How to Make a Budget From Scratch
The difference between people who are financially secure and those who are not often comes down to one thing: Whether or not they make a budget — and stick to it. Of course, there are many other factors, but that is a consistent one. Not only does budgeting lead to security, but it also can play a role in helping you pay off debt and raising your credit score over time.
So let’s say you don’t have a budget. You don’t even have an inkling of how to start a budget. But you want to get started. It can be intimidating, but don’t worry — in this article we’ll explain how to make a budget from scratch.
In no time, you’ll be taking better control over your finances!
1. Look at the Previous Month’s Spending
Making a budget doesn’t have to be as hard as it sounds. If you use your credit card or debit card for most of your purchases, then you can log in to use your bank’s online dashboard to see your recent transaction history. If you use cash only for purchases then you may need to spend a month tracking it to know for sure what your spending looks like each month.
What do you look for? Well, you need to know where your money is going and whether you’re spending too much on certain things. So as you look at your previous month’s spending, you need to tally up how much you spent on rent, groceries, entertainment, phone bill, insurance, etc.
The total amount you spend is important, but what’s even more crucial is that you understand your categorical spending and…
2. Make a Plan to Address Overspending
Let’s look at some specific numbers. What if your monthly income is $2,400 after taxes and you spent the following last month:
- $1,100 on rent or mortgage
- $400 on groceries and eating out
- $300 on entertainment, including cable TV
- $100 on phone bill
- $750 on other expenses including new clothes
That means your total expenses are $2,650, which is $250 more than your income! OK, we can all look at those numbers and recognize that there’s a problem. But how to fix it? That’s where the budgeting comes in. A budget is basically a spending plan. So you would need to write down how much you will spend on each category next month. Maybe you decide to eliminate your clothes shopping habit, which will save $300 and cancel your cable TV, which will save $100. So your budget for next month is $2,250. This way, you will have a little breathing room.
But how to make sure you actually stick to your plan? You’ll need to…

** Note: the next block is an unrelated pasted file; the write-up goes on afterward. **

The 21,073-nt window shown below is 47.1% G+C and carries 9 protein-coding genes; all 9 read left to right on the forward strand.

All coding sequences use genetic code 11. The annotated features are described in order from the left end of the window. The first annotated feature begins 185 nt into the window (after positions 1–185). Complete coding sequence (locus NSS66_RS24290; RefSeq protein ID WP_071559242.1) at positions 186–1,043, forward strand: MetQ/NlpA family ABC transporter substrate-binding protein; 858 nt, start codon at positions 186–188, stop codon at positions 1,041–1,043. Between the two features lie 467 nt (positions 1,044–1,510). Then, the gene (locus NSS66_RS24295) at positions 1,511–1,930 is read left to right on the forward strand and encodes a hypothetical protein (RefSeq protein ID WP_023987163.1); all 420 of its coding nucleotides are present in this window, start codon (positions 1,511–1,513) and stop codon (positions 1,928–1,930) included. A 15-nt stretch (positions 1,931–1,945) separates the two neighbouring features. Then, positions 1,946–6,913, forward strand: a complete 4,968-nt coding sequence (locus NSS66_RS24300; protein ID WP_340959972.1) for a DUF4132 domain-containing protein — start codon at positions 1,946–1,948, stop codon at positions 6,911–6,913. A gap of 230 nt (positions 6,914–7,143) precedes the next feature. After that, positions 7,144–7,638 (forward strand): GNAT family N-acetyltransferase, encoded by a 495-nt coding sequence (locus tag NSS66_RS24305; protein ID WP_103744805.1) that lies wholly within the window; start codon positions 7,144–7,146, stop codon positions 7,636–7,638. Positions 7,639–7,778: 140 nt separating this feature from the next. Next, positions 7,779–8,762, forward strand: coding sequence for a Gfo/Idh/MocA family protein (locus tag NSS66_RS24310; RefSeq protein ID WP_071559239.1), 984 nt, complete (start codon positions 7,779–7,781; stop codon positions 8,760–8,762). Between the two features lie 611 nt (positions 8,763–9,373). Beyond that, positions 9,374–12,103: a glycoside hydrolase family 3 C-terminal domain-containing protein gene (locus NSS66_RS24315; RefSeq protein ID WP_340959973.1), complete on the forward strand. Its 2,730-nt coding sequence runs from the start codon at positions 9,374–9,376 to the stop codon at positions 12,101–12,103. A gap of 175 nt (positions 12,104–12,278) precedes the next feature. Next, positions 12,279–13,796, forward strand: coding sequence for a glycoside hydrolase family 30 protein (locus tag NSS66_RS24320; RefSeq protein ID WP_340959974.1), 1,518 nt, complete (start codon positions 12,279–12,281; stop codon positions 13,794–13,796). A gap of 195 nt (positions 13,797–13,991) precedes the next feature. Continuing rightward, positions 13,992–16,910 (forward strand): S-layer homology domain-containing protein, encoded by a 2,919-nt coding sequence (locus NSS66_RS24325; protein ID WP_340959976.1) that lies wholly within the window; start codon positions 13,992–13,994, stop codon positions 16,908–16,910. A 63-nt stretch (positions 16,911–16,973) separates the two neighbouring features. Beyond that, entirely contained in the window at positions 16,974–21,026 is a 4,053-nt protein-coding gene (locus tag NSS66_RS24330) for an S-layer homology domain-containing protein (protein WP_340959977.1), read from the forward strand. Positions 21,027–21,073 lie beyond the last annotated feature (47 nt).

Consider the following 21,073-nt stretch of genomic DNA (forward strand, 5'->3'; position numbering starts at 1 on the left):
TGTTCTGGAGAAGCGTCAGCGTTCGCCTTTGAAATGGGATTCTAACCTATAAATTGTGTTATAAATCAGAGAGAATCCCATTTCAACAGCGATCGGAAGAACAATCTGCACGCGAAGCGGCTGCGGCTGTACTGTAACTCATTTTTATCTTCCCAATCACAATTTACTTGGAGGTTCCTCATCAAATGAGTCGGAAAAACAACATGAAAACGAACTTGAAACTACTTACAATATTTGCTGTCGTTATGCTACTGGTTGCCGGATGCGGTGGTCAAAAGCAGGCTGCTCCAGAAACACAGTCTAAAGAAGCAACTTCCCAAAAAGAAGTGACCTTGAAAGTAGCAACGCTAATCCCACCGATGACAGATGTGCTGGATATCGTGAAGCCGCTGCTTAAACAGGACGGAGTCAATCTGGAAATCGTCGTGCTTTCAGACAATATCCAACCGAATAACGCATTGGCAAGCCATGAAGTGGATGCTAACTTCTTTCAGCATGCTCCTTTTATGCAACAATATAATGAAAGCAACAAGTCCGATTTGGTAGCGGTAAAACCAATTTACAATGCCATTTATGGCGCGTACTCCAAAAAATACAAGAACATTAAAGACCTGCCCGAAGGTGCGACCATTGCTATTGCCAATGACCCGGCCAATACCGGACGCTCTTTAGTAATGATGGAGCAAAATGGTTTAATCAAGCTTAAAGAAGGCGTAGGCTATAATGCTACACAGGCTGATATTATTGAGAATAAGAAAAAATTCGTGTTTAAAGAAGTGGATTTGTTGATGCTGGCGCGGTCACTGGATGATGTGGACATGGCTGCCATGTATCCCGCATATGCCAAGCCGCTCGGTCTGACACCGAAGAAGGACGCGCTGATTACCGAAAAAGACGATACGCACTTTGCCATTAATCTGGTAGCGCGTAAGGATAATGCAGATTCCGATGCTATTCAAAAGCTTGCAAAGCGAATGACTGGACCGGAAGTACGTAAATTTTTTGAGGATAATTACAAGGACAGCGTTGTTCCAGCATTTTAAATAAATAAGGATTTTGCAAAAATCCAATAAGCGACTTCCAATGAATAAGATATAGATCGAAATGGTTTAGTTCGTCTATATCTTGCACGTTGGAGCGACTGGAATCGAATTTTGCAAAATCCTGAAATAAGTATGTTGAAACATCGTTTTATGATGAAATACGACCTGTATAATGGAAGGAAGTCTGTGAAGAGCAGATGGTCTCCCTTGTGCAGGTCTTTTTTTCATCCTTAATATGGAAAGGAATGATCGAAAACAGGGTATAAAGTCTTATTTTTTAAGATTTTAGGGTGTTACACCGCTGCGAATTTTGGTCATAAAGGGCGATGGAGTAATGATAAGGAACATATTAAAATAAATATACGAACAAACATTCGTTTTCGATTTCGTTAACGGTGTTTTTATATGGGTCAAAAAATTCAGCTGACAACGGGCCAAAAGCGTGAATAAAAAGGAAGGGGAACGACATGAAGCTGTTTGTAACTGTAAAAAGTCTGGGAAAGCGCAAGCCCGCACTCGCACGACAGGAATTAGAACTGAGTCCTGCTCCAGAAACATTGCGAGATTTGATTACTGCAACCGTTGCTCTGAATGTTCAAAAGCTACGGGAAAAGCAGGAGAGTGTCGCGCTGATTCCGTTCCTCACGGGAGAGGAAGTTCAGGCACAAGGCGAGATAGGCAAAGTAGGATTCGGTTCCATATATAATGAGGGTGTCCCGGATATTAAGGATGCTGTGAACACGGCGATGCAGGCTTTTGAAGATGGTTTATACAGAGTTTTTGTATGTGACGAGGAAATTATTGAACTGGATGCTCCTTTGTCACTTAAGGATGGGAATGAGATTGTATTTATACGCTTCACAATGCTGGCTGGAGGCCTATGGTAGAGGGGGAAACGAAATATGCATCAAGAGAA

3. Track Your Spending Through the Month
After you make a budget (for each category) then you’ll need a way to track it as you go! And this is why you need a spreadsheet or online budgeting app. You’ve got to write down your plan or else you’ll never stick with it. And it’s actually more fun than you’d expect — especially once you start seeing how much money you’re saving.
Each week, check in with your budget and make sure you are not going to overspend. Did you pay $80 for groceries this week? OK, then add it to your spreadsheet (or software) and look at how much money you have left. As time goes on, you’ll become an expert at making your money last until the end of the month. Not only because of tracking the numbers, but because you will…
4. Use These Tips to Stay Motivated and Succeed
There’s no denying that the human brain is not always logical. That’s why you need to use a few psychological methods to keep yourself going. First, identify someone you trust and care about to confide in and share your budgeting goal with them. That way, they can act as an external source of accountability — and the fact that you won’t want to disappoint them when they ask “How’s it going?” will make you very motivated to stay on budget.
You can also write down your long-term goals on a big piece of paper or cardboard, whether it is buying a home for your family, sending a child to the college of their choice, or being able to retire early. Write down your goal(s) and put a few pictures on there for good measure. Then place this somewhere that you are sure to see it every day. It will be a constant reminder of your desire to keep going!
One other important note: If your goal is to pay off your credit card debt or any other kind of debt, one of the most important things you can do is try to lower your credit card interest rates. Not only will this save you money in the long run, but it will also make your budget much more manageable because you’ll have lower payments each month.
Hopefully these tips will help you reach your financial and personal goals. In the meantime, you can also look for other ways to save money. Good luck!